I'm pleased to have Lyndi Alexander visiting my blog today! And what a story!
One of the best periods of my writing career was spent in several years as a daily news reporter at the South Dade News Leader (http://www.southdadenewsleader.com/) in Homestead, Florida. The job opened doors to me I’d never have expected.
|With thanks to Alan Cleaver|
I interviewed senators, doctors, astronauts, hurricane specialists and more. I could pick up the phone and ask for a tour of just about anything and got a warm welcome. I got to fly a F-14 jet flight simulator. (Good thing it wasn’t real—took me less than seven minutes to totally destroy a $6 million machine… oy.)
I wanted to bring a piece of that experience to my latest novel, Love Me, Kiss Me, Kill Me, released this month by Hydra Publications, when I created Sara Woods, the young woman who comes to the Ralston Courier, a small paper in Ohio, to begin her life again after a nasty divorce. She isn’t new at the business; she’d worked as a reporter in a much bigger paper in Pittsburgh. But what she’s about to find is a bigger story than she’d ever encountered before—one that could actually take her life.
Small towns are a world unto themselves, with a lot of secrets hidden behind common doors that aren’t open to outsiders. It’s easy to see how someone new to town might miss some obvious clues, or some alliances that seem innocent, at least to begin with. I know it took me a long time to cultivate the right sources of information to help me sort through what was true and what was not.
But then I had all the time in the world. Sara doesn’t.
Young women are dying in this town, perfectly healthy young women, and someone has to find out why and stop the people who are responsible. If the police aren’t doing it, and the doctors can’t figure out why, then who else is left? Circumstances come together to leave Sara in that position. Then the trouble starts.
Running away isn’t necessarily the answer.
In her mad rush to escape a failed marriage, Sara Woods takes the first job available and lands in the middle of a mystery. Her first assignment as a news reporter for the Ralston Courier is the investigation of a string of deaths, all young women, all her age.
She becomes a patient at the Goldstone Clinic, a local mecca of healing, to deal with chronic pain from her past. But all is not as it seems at the Goldstone, its doctors and nurses all the picture of perfect beauty and health. Patients at the clinic first seem to get better, then they deteriorate. Sara enlists the help of Dr. Rick Paulsen, who teaches her how to access her internal power, skills she never knew she had, revealing secrets from her past. Police officer Brendon Zale also takes an interest in Sara, but he acts like a stalker, watching her every move, and he won't leave her alone.
As she digs deeper into the story, she tries to choose allies wisely, but not till the last confrontation does she discover the identity of her true enemy.
By then, it’s too late.
Gloria kept me on a full round of assignments, though I still didn’t have a regular beat. I interviewed farmers, called state legislators on budget talks, and wrote obituaries. But I found that whenever I asked for time to do further investigation about Lily and the others, Gloria bent over backward to make it happen for me.
While I was grateful, I thought it was unlike the hard-bitten editor to allow such devotion to a cause that had been shelved by the police and everyone else. She certainly didn’t seem to give others that leeway. After several days, I found myself alone with her by the coffeepot in the hallway between the news and sports departments, a pencil stuck behind one ear, looking very intellectual in the tortoise shell glasses. Her movements were stiff, caused by arthritis, according to newsroom scuttlebutt, but she refused any medication and denied any disability. I asked her about Lily.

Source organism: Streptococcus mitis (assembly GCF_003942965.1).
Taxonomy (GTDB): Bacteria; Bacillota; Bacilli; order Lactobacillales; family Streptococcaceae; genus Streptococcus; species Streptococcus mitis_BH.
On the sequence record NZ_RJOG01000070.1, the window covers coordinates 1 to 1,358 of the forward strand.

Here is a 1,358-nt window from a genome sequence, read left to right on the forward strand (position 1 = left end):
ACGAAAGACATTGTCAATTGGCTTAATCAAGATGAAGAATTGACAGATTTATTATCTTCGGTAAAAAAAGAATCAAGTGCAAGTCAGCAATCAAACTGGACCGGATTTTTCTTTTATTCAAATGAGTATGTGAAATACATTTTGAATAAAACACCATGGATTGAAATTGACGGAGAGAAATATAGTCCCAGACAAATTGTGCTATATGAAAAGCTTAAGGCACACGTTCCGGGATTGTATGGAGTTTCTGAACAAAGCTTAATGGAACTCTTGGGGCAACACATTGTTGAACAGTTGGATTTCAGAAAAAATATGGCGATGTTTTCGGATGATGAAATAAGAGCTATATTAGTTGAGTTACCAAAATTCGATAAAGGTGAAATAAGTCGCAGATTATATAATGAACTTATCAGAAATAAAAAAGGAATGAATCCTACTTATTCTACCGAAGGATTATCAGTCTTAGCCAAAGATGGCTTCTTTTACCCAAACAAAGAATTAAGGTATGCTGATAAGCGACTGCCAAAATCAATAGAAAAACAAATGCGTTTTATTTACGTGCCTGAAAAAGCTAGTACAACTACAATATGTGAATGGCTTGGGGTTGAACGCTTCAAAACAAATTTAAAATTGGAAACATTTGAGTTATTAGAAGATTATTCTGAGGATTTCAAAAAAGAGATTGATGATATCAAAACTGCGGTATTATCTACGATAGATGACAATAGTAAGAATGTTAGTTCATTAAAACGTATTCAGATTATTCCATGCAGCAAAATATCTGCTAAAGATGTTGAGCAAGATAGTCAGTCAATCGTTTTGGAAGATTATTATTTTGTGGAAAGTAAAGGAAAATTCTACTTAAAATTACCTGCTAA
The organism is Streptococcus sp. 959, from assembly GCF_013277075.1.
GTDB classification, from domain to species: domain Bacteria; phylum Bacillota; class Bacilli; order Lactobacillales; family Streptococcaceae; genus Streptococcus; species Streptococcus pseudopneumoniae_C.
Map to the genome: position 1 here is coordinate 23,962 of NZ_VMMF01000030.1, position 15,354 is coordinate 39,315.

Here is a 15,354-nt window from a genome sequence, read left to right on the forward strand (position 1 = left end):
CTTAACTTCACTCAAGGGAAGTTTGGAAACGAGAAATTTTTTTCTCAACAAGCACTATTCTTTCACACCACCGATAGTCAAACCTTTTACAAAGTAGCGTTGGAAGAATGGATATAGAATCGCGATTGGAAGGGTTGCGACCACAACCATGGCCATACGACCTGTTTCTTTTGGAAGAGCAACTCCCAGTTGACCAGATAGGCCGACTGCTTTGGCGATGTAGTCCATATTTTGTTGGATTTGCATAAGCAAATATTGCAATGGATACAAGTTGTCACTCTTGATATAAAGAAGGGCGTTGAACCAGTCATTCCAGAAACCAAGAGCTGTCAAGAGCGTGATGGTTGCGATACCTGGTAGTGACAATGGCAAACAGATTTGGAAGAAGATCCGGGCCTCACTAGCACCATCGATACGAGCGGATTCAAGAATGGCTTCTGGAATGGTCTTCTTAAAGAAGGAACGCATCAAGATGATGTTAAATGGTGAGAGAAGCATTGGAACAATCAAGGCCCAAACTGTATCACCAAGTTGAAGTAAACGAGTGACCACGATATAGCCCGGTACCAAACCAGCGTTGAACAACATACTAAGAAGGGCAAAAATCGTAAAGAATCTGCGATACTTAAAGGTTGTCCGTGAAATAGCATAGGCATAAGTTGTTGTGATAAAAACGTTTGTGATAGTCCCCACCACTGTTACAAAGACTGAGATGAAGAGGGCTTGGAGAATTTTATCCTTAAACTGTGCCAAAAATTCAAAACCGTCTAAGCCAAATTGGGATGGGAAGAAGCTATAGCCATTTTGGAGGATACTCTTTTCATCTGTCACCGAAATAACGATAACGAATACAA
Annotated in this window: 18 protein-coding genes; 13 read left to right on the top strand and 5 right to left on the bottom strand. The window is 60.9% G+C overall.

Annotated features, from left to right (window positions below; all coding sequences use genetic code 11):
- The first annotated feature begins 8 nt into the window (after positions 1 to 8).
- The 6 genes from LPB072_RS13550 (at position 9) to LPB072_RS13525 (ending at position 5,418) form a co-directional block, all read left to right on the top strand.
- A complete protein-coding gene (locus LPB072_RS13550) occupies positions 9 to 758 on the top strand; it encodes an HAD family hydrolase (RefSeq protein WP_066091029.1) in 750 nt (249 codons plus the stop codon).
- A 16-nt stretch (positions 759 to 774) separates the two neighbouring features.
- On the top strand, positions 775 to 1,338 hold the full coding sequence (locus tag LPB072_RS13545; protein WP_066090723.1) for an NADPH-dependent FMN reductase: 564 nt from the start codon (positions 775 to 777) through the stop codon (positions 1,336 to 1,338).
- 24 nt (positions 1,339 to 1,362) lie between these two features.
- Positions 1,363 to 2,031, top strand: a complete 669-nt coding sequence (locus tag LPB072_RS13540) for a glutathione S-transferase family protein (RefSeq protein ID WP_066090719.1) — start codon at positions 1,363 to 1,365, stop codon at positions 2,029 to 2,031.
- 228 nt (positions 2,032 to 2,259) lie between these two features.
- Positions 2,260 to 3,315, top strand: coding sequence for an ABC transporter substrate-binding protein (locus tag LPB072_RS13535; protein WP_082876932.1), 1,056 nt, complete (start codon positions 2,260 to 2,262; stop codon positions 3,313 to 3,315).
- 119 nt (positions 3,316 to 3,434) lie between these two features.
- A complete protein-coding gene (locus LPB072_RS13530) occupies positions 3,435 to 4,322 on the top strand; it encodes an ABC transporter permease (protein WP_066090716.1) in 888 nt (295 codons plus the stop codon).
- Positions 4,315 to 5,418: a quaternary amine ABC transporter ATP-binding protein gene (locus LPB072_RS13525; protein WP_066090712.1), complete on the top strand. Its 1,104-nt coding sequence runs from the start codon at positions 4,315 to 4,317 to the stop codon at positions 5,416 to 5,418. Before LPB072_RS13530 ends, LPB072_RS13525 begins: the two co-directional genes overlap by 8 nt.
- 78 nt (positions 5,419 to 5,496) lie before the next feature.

“Gloria, I get the feeling you should be telling me to get over this case and move on. But you don’t.”
“No.” She poured a tall mug of black coffee.
I waited for more of an explanation, but she didn’t elaborate. I shoved several quarters in the snack machine for some cheesy crackers. “So you think it’s worthwhile.”
“Yes.” Gloria stared out the window, jaw set.
She was as stubborn as I. A little smile inched across my lips. “Because?” I said pointedly.
She looked up and down the hall, and started to speak, but bit her lip instead. “Come to my office,” she said, and marched away. After a moment of stunned silence, I followed her. She waited till I was inside, then shut the door. She turned on her radio, loud. National Public Radio’s Fresh Air,
and Terry Gross boomed forth,
interviewing a movie director about independent filmmaking.
Gloria gestured at the chair next to the desk, and I took it, but she sat on the
counter under the window, cranked it open so she could smoke.
She took her time, burning up half the cigarette before she finally turned to me. “I want you to get them.”
“The people who are killing all these women. Because there’s more than four. There’s more than the ones you pulled from O’Neal’s files. By my informal count, there’s at least 17.”
“What?” My voice, tight with surprise, got almost shrill.
She glanced at the radio, then at the door, then at me.
“Sorry,” I said, much more softly. “Where does that number come from?”
“Several people have taken notice of the deaths, the pattern, the statistics. We’ve compared notes and done what we can, but the authorities were less then helpful.”
“Good thing that’s changed,” I said with a heavy helping of sarcasm.
She smiled without warmth. “Cops are cops. They’ll never change.” She tossed the cigarette butt out the window. “When you’re ready, I will give you my contacts. Because I want you to nail the bastards. They killed my baby sister.”
Barnes and Noble.com: http://www.barnesandnoble.com/w/love-me-kiss-me-kill-me-lyndi-alexander/1112464898?ean=2940014864022